January 8, 2017

Before heading to Madera Canyon we made a stop at the Tucson Sweetwater Waste Water Treatment ponds.  As birders know, sewage and water treatment ponds are a great place to bird.  Sweetwater is particularly nice because of the many vegetated pools (not a sewage lagoon).

We walked the trails in search of birds, particularly FOYs – first of years (or what some may call first of season, but then I always wonder ‘what season’? – fall, spring, summer, migration?).  With the ponds you get your water birds, and with the cottonwood and mesquite trees you get your songbirds.  We did see 28 different species.  I’ve been here and have gotten around 50 species, so today was a slow day.


Map of the wetlands



Trail through the wetland complex. Part of the trail is handicap accessible – paved


Ruddy Duck – this male was preening


One of the ponds





Two Common Gallinule preening – a whole lot of preening going on at the ponds today

Bird Species Seen or Heard at Sweetwater WWT Ponds

  • Orange-crowned Warbler
  • Yellow-rumped Warbler
  • Gnatcatcher sp. (didn’t get a good look at its tail)
  • American Coot
  • Ruddy Duck
  • Pied-billed Grebe
  • Cinnamon Teal
  • Song Sparrow
  • Lesser Goldfinch
  • Ruby-crowned Kinglet
  • Verdin
  • Vermillion Flycatcher (female)
  • Say’s Phoebe
  • American Wigeon
  • Green-winged Teal
  • Killdeer
  • Gadwall
  • Northern Shoveler
  • Northern Pintail
  • Cooper’s Hawk
  • Common Gallinule
  • Red-winged Blackbird
  • Marsh Wren
  • European Starling
  • Gila Woodpecker
  • Red-tailed Hawk
  • White-crowned Sparrow
  • House Finch

We made it to Madera Canyon around noon.  We captured a campsite, ate lunch, then ventured out on one of several trails that start (or end) at the Bog Springs Campground.  This campground, surprisingly, wasn’t full.  They don’t have many sites – around 13 sites.  We wound our way down from the campground to the main canyon road and connected to the trail along Madera Canyon Creek.  There is usually good birding here, but since it was siesta time, not too many birds were seen or heard.  Of course maybe they were all at the Santa Rita Lodge with its enticement of  a dozen or more feeders.  Yet, even at the lodge (we stopped to check out the feeders) there didn’t seem to be as many birds as when we were here last January (2016).  I did get a Hepatic Tanager (male), which according to the Madera Bird Checklist is a rare sighting for the winter.  There were also seven Wild Turkeys that came to the feeders, collecting anything dropped to the ground by other hungry, sloppy birds.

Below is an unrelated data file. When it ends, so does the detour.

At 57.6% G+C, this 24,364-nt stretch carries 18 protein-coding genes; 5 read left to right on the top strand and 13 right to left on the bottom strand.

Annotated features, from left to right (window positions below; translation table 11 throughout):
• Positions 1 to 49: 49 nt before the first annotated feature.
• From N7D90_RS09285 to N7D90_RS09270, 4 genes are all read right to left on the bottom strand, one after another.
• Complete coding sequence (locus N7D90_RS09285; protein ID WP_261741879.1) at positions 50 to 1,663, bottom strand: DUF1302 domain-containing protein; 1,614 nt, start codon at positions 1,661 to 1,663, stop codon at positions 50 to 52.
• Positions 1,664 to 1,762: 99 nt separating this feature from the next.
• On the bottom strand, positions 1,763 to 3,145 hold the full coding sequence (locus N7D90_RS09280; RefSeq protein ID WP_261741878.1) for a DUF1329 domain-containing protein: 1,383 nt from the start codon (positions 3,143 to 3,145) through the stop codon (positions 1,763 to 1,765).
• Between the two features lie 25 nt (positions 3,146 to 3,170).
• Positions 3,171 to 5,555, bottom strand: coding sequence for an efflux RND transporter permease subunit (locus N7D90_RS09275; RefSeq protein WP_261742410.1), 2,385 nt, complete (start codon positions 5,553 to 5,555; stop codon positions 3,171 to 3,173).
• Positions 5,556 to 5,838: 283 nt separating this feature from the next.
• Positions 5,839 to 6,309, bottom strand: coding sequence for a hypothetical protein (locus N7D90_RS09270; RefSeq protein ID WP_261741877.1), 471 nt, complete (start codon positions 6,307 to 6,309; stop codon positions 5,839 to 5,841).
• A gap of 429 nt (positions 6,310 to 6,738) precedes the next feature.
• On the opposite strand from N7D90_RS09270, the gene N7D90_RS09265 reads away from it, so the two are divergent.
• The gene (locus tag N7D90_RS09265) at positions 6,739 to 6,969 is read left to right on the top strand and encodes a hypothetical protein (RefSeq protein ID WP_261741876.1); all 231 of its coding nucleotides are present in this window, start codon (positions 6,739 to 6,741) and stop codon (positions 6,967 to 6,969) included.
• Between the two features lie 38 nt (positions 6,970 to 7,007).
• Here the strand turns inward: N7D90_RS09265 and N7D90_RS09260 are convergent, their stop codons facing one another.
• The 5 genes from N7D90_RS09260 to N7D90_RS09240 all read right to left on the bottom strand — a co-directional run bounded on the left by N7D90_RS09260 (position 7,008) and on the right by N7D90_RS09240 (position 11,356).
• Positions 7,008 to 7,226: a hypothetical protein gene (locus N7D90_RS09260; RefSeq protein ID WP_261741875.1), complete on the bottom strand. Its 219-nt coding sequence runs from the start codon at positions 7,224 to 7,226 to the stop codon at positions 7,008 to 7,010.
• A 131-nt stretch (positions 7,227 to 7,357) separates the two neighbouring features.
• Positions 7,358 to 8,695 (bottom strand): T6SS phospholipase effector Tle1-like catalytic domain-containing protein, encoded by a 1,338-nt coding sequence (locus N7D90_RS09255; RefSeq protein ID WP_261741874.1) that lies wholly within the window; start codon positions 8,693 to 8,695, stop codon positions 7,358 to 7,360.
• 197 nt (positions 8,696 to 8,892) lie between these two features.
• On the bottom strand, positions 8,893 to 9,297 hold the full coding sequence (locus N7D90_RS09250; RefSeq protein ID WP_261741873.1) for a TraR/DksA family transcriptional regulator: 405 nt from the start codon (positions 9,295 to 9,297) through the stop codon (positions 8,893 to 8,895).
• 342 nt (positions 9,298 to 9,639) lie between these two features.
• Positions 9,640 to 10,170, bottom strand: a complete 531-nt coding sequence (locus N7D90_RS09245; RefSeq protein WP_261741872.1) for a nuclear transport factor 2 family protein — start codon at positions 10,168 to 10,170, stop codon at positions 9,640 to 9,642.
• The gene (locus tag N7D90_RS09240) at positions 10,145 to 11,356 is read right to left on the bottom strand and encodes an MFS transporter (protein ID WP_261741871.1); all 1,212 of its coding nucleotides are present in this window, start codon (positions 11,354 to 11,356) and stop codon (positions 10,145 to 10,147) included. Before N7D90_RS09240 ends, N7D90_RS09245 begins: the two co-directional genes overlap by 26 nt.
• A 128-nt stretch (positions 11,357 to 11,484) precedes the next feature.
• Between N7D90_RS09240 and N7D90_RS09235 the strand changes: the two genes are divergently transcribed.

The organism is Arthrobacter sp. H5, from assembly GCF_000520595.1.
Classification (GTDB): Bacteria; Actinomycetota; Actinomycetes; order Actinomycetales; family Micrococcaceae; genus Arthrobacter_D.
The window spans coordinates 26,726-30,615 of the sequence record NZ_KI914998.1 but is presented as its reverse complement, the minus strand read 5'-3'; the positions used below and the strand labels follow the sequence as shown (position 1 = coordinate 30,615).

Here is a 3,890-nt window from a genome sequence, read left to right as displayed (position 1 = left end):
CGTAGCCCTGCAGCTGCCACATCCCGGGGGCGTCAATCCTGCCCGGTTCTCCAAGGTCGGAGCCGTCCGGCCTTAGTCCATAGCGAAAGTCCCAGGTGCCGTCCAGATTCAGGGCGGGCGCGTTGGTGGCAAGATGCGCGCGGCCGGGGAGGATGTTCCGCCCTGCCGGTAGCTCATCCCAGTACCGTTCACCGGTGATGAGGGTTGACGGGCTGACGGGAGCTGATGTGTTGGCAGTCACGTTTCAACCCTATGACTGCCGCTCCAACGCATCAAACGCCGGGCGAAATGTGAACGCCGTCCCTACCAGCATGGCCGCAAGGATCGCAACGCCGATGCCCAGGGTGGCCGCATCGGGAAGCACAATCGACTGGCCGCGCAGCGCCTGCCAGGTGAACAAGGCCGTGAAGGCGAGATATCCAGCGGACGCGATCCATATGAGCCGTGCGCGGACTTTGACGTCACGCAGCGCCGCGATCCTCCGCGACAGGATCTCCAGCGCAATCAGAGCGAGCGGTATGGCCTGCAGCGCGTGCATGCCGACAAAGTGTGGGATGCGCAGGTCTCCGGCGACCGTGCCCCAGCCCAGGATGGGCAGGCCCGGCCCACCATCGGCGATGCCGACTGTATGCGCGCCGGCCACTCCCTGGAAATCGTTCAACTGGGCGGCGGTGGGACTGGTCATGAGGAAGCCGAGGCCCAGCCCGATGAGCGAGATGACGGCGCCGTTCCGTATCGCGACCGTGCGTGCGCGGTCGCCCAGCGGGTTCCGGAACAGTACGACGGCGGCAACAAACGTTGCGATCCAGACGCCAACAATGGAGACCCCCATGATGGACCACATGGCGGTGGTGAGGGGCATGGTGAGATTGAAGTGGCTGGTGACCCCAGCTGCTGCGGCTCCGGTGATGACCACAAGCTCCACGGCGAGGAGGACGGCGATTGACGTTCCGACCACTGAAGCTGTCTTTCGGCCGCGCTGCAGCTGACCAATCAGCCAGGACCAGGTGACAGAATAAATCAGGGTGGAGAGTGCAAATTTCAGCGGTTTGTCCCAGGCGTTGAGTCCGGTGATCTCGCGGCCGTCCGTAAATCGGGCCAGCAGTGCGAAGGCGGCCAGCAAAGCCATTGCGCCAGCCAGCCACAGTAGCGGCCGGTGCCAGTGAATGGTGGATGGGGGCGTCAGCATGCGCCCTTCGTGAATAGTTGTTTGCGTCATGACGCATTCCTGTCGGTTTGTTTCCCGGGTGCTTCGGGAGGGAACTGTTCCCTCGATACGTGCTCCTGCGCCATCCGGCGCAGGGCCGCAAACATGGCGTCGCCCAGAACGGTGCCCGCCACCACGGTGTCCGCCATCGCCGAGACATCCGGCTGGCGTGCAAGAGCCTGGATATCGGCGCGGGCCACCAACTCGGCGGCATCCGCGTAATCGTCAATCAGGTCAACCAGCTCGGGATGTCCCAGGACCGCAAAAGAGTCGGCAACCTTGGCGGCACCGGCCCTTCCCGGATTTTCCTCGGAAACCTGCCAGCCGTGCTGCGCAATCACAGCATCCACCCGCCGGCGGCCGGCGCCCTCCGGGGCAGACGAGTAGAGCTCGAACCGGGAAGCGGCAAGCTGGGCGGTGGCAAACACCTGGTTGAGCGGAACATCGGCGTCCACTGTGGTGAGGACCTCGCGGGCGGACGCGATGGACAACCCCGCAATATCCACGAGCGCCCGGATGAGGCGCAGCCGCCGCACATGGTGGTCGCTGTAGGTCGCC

Bog Springs trail




Madera Canyon Creek


Mexican Jay at one of the Santa Rita Lodge feeders


Wild Turkey at the Santa Rita Lodge


This guy too was at the lodge – a Hepatic Tanager


Acorn Woodpecker – a busy guy; note the holes in the tree



After our short hike we hung around camp, relaxing and reading.  It was a bright, beautiful, blue sky day.  Felt like a Homer summer day – warm and sunny.  Like Homer, when the sun goes down here, so does the temperature and quickly too.

We put the dog out at around 8:30 p.m. to do her thing and heard this hooting sound.  Sounded like a Northern Saw-whet Owl, which they don’t get around here.  Come to find out, the Northern Pygmy Owl has a similar call – hoot, hoot, hoot, hoot, hoot – only with more silence in between hoots.  The owl was close so I got out a flash light and found it in a tree at our campsite.  Score!!!  Don’t get many small owls on this trip.   The bird for the day.

January 9, 2017

After breakfast we decided to drive down to the Proctor (entrance) parking lot and hike up the river trail to the Santa Rita Lodge – about 1.5 miles one-way.  Along the trail we had a few birds mostly flocked together, which a birder always loves (at least this one – more for your money).  All in all we had 25 species today of which all but four were in the wild, i.e., not at a feeder.  Yesterday we only had 16 birds.  What a difference a day makes.